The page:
If there's one thing Orient doesn't really seem to excel at, it is naming their models. The brand's history is full of quirky creations like "Para Aimant" (arbitrarily going French with just one model) and "Super Auto Perfect Self-Winding" (is this a name or the technical specification provided to the designers?). I'm looking at you, the unbefittingly, underwhelmingly named "Basic Date"!
Because, even before diving deeper into the details of this Orient Star, it is clear that it is far from basic. And while common reasoning might have you thinking that as "basic" it is positioned below the Orient Star "Standard", the fact of the matter is that it's not – it's bigger and more expensive!
But, enough complaining about names. Let's talk watchmaking. Let's talk about the Orient Star reference RE-AU0404N.
The second you lay your eyes on this watch, you understand this isn't your standard Orient – not even by Orient Star standards. Having perhaps the most mundane design of the brand's current line-up, which results in very unexciting catalog pictures, Orient has clearly put all of the Basic Date's eggs in one basket: quality.
And indeed, this watch very confidently presents the high level of execution that Orient is capable of. The term "poor man's Grand Seiko" is often used in conjunction with some Orient Stars, and here it seems more accurate than ever. At a fraction of the cost of entry-level Grand Seiko automatic models, you're getting finishing and details that might not be quite up there with the famed Zaratsu-polished masterpieces, but are certainly more than mere "adequate".
The Basic Date family contains a number of versions with different combinations of dial and bezel colors, and even one two-tone reference; from photos, there appears to be a different vibe to each of these variations, so in this review, I can only comment on the one piece I have in my hands. I do have a feeling though, that if I was presented with all versions in person I'd still go for the all-metallic one I now hold.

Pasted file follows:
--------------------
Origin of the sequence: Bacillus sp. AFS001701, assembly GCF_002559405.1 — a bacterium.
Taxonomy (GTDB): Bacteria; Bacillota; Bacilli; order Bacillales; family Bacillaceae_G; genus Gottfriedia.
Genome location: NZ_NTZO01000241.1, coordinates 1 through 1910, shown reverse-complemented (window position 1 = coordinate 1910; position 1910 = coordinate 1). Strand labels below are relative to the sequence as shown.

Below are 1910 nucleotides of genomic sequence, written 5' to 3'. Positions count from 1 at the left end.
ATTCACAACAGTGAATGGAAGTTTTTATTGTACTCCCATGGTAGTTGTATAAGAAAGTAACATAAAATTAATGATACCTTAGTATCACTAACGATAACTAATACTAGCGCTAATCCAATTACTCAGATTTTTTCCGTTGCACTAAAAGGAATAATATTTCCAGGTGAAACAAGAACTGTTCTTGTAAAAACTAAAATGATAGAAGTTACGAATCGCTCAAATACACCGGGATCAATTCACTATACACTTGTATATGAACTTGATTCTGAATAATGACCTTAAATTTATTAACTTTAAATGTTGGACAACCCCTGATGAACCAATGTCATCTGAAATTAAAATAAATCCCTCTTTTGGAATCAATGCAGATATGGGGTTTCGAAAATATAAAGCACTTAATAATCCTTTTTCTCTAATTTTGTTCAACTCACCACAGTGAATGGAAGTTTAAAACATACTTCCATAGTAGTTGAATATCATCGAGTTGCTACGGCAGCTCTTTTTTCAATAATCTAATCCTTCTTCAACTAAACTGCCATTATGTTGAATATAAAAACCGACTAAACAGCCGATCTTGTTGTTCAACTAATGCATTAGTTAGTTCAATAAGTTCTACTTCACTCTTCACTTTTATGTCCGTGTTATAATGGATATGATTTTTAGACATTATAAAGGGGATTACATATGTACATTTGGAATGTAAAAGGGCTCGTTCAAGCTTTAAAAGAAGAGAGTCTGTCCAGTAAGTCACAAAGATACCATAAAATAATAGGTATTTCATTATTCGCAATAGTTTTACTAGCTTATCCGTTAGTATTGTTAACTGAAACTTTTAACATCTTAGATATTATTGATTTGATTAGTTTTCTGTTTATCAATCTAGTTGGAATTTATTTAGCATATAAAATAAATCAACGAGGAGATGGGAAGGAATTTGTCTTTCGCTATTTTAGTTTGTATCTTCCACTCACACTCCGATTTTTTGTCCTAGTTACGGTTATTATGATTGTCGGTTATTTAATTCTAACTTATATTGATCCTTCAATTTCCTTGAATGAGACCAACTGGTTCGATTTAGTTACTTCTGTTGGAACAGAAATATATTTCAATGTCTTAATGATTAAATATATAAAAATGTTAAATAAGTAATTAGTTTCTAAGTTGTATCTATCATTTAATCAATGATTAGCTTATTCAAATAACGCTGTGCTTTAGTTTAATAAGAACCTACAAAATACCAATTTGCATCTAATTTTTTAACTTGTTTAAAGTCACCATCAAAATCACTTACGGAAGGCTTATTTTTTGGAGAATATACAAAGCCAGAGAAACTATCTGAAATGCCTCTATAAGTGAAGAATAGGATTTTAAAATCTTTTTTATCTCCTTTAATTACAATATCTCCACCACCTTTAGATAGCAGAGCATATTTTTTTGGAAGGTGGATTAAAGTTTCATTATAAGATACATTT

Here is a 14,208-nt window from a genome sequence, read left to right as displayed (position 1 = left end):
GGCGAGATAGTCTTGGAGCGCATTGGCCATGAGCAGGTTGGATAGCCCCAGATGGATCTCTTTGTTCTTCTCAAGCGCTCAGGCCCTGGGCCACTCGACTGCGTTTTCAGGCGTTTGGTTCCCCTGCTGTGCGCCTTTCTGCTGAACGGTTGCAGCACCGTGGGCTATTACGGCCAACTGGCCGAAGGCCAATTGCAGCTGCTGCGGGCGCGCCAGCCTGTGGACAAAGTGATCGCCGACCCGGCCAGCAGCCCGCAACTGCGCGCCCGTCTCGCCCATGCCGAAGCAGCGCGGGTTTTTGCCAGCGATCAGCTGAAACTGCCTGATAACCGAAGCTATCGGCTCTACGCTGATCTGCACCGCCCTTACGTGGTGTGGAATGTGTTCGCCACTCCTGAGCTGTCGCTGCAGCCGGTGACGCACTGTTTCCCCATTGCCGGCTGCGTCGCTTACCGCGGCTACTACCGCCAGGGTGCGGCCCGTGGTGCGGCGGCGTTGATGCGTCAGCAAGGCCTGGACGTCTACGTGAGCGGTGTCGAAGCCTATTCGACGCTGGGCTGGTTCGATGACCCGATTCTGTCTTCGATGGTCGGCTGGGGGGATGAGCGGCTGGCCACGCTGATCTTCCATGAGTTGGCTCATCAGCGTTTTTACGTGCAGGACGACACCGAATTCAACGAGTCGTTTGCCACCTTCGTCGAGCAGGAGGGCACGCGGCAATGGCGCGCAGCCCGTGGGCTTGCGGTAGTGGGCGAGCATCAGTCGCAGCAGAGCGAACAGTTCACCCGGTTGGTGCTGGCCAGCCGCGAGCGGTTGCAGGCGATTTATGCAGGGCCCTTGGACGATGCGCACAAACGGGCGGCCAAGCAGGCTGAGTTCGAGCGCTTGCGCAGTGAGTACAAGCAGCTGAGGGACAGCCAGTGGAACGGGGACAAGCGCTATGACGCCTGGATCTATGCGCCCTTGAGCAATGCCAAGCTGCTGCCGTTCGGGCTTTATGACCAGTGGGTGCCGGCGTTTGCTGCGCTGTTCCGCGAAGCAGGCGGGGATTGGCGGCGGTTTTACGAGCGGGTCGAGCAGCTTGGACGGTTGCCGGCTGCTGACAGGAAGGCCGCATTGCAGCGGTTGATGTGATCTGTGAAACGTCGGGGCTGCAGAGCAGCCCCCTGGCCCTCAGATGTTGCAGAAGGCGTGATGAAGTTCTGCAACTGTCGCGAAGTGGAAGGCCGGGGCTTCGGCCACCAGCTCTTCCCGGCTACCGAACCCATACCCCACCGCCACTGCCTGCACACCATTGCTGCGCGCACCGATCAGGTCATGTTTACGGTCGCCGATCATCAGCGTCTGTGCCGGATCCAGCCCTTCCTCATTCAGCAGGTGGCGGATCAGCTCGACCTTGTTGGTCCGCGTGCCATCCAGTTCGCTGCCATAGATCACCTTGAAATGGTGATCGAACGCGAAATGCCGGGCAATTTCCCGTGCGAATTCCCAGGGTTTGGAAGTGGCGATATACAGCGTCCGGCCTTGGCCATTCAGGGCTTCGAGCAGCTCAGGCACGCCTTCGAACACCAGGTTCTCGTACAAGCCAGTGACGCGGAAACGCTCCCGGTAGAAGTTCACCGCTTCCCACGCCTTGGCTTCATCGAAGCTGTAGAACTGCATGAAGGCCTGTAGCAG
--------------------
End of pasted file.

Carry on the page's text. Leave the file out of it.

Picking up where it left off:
The sunburst grey-silver dial combines superbly with the case and bracelet to create a visual presence that's confident, tough, and yet very elegant. I cannot help but be reminded of (forgive me watch fam!) a Rolex Oysterdate, despite some obvious differences in the design. Yes, it's also very much an "adults" Orient, the sort of watch that wouldn't be out of place on the wrist of your uncle from Florida when he goes golfing.
Taking a closer look at this Orient Star, it's easy to see where the perceived quality is coming from. The case and bracelet are all finished in very subtle, uniform brushing, with just the bezel and chamfers polished brightly. The dial is sunburst, with the power-reserve section just very slightly differentiated in finishing to create a playful, yet restrained effect.
The hour and minute hands too are very well executed. Multi-faceted, mostly polished but brushed toward the pointy end, these are definitely not an entry-level set of hands. And the markers they're pointing at are also multi-faceted and well made, with polished bevels that reflect light brilliantly and grooved top surfaces providing a more muted reflection granting the dial a sophisticated, understated look.
All these elements are laid out very pleasantly. The dial has more than enough breadth to contain the power-reserve indicator, date window, the logo, and a little bit of subtly-printed text, while maintaining a spacious appearance. Sticking with a strictly monochrome scheme, the dial is kept in perfect balance – albeit possibly a little too somber for anyone looking for that famed Orient quirkiness.
Other elements of the Basic Date – such as the clasp or the parts of the movement visible through the case-back – are clearly more functional than particularly decorative, but they too are adequately finished and do not detract from the excellent overall impression.
The Basic Date packs heft which, unsurprisingly, is in line with its stout appearance. It is indeed a solidly built piece of steel, and while no official weight figures were released, I can estimate something around 180g on the full bracelet.